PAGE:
Grey literature is the body of presentations, trade posters and the like that companies generate as part of the routine industry networking process they are involved in.  Grey literature is very rarely monitored or routinely documented or archived and so does not generally serve the purpose of a defensive publishing strategy.  In cases where grey literature has been used as prior art it has generally been accompanied with dated filing with company attorneys which is not generally enough to avoid legal challenges going forward.

Commercial publication.

There are a number of commercial publications that function specifically as a method for disclosing inventions.  The longest running of these is the journal Research Disclosure (http://www.researchdisclosure.com/) which publishes both in paper and electronic form any research that a company may wish to bring into the public domain.  Research Disclosure does not require that the author is identified and so anonymous disclosures can ensure that a company’s longer term strategy is not compromised.

The relatively new intellectual property library IP.com (http://ip.com/) is similar to Research Disclosure in many ways but has a stronger focus on obtaining agreements with patent regulators to promote the use of their library as part of the routine prior art search conducted before the granting of any patent.  This facet allows defensive publishing an additional strategic advantage of possibly being used to clear IP space in an area where a competitor is active or increasing the likelihood of more obscure prior art being cited in any future search results.  More recently other commercial publication portals including Research Disclosure have begun including these agreements within their systems.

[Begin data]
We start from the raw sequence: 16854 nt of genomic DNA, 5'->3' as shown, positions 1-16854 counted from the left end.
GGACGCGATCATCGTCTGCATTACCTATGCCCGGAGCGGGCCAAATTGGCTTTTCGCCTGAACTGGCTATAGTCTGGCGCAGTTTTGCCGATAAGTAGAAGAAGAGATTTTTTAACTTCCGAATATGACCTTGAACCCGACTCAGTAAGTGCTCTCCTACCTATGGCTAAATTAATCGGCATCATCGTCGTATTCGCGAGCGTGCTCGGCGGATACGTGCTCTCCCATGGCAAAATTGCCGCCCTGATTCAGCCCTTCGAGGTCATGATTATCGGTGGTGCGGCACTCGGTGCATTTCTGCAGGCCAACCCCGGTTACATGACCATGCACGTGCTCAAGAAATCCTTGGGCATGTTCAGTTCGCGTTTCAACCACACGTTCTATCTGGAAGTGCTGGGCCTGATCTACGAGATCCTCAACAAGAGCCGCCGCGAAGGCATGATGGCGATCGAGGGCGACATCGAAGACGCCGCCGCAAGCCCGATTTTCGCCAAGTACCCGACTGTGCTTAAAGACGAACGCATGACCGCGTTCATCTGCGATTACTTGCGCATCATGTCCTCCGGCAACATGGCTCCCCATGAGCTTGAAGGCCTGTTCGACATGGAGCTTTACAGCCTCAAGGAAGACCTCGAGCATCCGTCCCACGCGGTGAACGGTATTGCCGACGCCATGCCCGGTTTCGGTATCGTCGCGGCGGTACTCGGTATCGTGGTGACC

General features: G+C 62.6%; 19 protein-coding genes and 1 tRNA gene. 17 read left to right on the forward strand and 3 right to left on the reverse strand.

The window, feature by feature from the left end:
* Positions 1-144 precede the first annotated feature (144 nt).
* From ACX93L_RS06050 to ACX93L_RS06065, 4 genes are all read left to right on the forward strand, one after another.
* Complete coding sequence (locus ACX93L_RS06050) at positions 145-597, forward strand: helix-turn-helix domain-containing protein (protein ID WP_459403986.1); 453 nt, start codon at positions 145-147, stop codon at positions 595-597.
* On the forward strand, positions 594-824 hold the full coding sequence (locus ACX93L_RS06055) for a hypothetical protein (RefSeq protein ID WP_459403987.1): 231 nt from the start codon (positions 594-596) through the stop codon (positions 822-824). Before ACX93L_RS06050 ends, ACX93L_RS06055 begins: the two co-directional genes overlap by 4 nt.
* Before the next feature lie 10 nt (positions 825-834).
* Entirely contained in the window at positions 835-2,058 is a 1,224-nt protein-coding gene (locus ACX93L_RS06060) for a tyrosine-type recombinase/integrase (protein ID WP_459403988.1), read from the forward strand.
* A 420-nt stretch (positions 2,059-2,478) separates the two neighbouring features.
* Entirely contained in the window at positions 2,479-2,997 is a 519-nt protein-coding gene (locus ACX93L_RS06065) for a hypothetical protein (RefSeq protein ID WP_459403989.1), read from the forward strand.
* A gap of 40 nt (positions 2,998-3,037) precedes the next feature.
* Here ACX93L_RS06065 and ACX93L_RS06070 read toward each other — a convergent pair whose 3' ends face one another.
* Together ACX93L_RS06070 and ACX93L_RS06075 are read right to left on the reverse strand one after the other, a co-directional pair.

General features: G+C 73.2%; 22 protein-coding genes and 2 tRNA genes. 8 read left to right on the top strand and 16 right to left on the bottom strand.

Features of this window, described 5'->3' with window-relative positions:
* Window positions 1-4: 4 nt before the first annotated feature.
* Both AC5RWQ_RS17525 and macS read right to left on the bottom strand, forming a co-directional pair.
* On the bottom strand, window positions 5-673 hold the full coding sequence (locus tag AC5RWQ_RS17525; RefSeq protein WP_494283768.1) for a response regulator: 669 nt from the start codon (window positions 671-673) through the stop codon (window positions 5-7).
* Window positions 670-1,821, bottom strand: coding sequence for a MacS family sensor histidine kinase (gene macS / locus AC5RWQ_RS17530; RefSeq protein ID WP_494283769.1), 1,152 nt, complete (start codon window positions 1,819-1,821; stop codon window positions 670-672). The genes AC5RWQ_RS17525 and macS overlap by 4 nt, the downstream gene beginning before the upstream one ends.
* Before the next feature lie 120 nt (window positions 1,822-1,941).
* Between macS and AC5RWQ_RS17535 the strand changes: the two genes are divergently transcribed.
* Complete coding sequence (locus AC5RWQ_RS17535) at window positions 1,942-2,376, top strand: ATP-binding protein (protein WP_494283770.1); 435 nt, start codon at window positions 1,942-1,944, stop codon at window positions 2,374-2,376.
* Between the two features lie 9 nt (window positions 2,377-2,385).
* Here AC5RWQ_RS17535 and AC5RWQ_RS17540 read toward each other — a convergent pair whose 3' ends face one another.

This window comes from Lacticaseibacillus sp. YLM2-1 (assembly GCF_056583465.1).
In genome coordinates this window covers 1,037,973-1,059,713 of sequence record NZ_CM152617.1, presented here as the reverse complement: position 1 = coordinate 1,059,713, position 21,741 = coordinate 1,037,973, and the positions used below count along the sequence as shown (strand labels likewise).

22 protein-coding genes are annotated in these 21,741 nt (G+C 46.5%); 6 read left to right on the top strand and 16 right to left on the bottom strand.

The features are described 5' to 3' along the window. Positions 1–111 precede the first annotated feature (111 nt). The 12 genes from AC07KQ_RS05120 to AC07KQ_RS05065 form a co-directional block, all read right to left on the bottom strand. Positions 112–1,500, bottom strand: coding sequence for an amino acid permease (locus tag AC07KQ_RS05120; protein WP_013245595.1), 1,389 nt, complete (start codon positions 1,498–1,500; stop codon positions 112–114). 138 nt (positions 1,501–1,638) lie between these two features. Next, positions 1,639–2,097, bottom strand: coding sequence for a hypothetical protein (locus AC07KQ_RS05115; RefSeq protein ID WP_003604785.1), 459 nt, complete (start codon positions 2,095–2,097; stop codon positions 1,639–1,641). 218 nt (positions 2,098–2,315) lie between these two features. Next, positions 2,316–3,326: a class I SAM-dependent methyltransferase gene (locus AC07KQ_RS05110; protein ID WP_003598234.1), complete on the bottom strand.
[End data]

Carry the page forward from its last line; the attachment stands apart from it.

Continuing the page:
Journals.

One option for disclosing inventions is to publish in peer reviewed journals.  While meeting much of the criteria required of a defensive publishing strategy one major drawback is the lack of control over the timeliness of the publication which can often be delayed for months or even years.  Unless there is a higher degree of certainty of publication date than is afforded to the average journal this approach is limited in its use.

US Statutory Invention Registration.

In the US there is a provision for an inventor to divulge a non patented piece of IP to the public domain through the request of publication to the Statutory Invention Registration which is maintained through the US Patent Office.  The requirements are minimal and benefit from registration within recognized patent classes which in turn improves the likelihood of an examiner finding the disclosure however the registrations are not anonymous.  The original intent of the registration was to allow companies who had given up on pursuing patents a means of ensuring freedom to practice.

Patent Applications.

Since 1999 in the US all patent applications are published into the public domain once 18 months have passed from date of application.  Effectively this allows a company a means of creating prior art simply by filing a patent application and letting it lapse.  This approach benefits from having a high likelihood of being discovered in any subsequent search procedure however it cannot be anonymous and does require drafting in the form of a patent which means that the initial filing costs to a company are not offset significantly.

Defensive publishing and Osmotic Innovation.

The burden of IP management on a corporation’s innovation program is often significantly large.  Producing the data sets that support patents often goes well beyond feasibility evaluation and takes many people out of the core creativity roles they are hired for.  By utilizing a planned defensive publishing program corporations can reduce the burden of their IP portfolio and reinvest that resource back into more value added activities.  As part of your innovation management program, defensive publishing is a must.